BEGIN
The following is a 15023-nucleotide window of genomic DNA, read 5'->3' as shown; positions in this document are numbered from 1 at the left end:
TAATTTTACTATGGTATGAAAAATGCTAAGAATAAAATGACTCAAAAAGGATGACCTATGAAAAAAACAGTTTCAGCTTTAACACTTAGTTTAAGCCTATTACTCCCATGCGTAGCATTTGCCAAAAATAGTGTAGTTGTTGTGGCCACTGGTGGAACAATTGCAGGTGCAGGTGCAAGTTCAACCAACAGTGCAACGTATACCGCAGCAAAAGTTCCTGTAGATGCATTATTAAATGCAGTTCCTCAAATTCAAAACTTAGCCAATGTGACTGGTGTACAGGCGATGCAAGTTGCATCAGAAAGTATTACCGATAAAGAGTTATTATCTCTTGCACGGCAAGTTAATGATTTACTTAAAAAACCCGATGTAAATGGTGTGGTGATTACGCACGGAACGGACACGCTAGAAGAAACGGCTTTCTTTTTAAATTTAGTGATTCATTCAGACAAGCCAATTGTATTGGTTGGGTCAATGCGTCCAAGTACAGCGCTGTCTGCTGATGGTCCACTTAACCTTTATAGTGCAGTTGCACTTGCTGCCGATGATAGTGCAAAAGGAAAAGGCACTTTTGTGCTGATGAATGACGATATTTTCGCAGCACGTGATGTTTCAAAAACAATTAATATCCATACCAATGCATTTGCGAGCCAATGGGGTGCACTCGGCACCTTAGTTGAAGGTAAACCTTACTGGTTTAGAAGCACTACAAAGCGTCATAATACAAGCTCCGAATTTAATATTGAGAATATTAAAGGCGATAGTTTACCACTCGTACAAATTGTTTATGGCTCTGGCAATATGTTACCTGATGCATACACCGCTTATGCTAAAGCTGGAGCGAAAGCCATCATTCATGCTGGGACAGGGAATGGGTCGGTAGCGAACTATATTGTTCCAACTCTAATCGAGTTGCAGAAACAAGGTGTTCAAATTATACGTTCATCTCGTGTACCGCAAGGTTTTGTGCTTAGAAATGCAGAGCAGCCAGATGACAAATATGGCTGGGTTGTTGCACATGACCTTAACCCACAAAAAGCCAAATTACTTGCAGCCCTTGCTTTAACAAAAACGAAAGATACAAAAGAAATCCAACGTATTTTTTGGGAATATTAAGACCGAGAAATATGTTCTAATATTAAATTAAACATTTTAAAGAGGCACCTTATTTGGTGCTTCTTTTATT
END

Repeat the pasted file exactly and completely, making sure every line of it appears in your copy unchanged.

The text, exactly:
The following is a 15023-nucleotide window of genomic DNA, read 5'->3' as shown; positions in this document are numbered from 1 at the left end:
TAATTTTACTATGGTATGAAAAATGCTAAGAATAAAATGACTCAAAAAGGATGACCTATGAAAAAAACAGTTTCAGCTTTAACACTTAGTTTAAGCCTATTACTCCCATGCGTAGCATTTGCCAAAAATAGTGTAGTTGTTGTGGCCACTGGTGGAACAATTGCAGGTGCAGGTGCAAGTTCAACCAACAGTGCAACGTATACCGCAGCAAAAGTTCCTGTAGATGCATTATTAAATGCAGTTCCTCAAATTCAAAACTTAGCCAATGTGACTGGTGTACAGGCGATGCAAGTTGCATCAGAAAGTATTACCGATAAAGAGTTATTATCTCTTGCACGGCAAGTTAATGATTTACTTAAAAAACCCGATGTAAATGGTGTGGTGATTACGCACGGAACGGACACGCTAGAAGAAACGGCTTTCTTTTTAAATTTAGTGATTCATTCAGACAAGCCAATTGTATTGGTTGGGTCAATGCGTCCAAGTACAGCGCTGTCTGCTGATGGTCCACTTAACCTTTATAGTGCAGTTGCACTTGCTGCCGATGATAGTGCAAAAGGAAAAGGCACTTTTGTGCTGATGAATGACGATATTTTCGCAGCACGTGATGTTTCAAAAACAATTAATATCCATACCAATGCATTTGCGAGCCAATGGGGTGCACTCGGCACCTTAGTTGAAGGTAAACCTTACTGGTTTAGAAGCACTACAAAGCGTCATAATACAAGCTCCGAATTTAATATTGAGAATATTAAAGGCGATAGTTTACCACTCGTACAAATTGTTTATGGCTCTGGCAATATGTTACCTGATGCATACACCGCTTATGCTAAAGCTGGAGCGAAAGCCATCATTCATGCTGGGACAGGGAATGGGTCGGTAGCGAACTATATTGTTCCAACTCTAATCGAGTTGCAGAAACAAGGTGTTCAAATTATACGTTCATCTCGTGTACCGCAAGGTTTTGTGCTTAGAAATGCAGAGCAGCCAGATGACAAATATGGCTGGGTTGTTGCACATGACCTTAACCCACAAAAAGCCAAATTACTTGCAGCCCTTGCTTTAACAAAAACGAAAGATACAAAAGAAATCCAACGTATTTTTTGGGAATATTAAGACCGAGAAATATGTTCTAATATTAAATTAAACATTTTAAAGAGGCACCTTATTTGGTGCTTCTTTTATT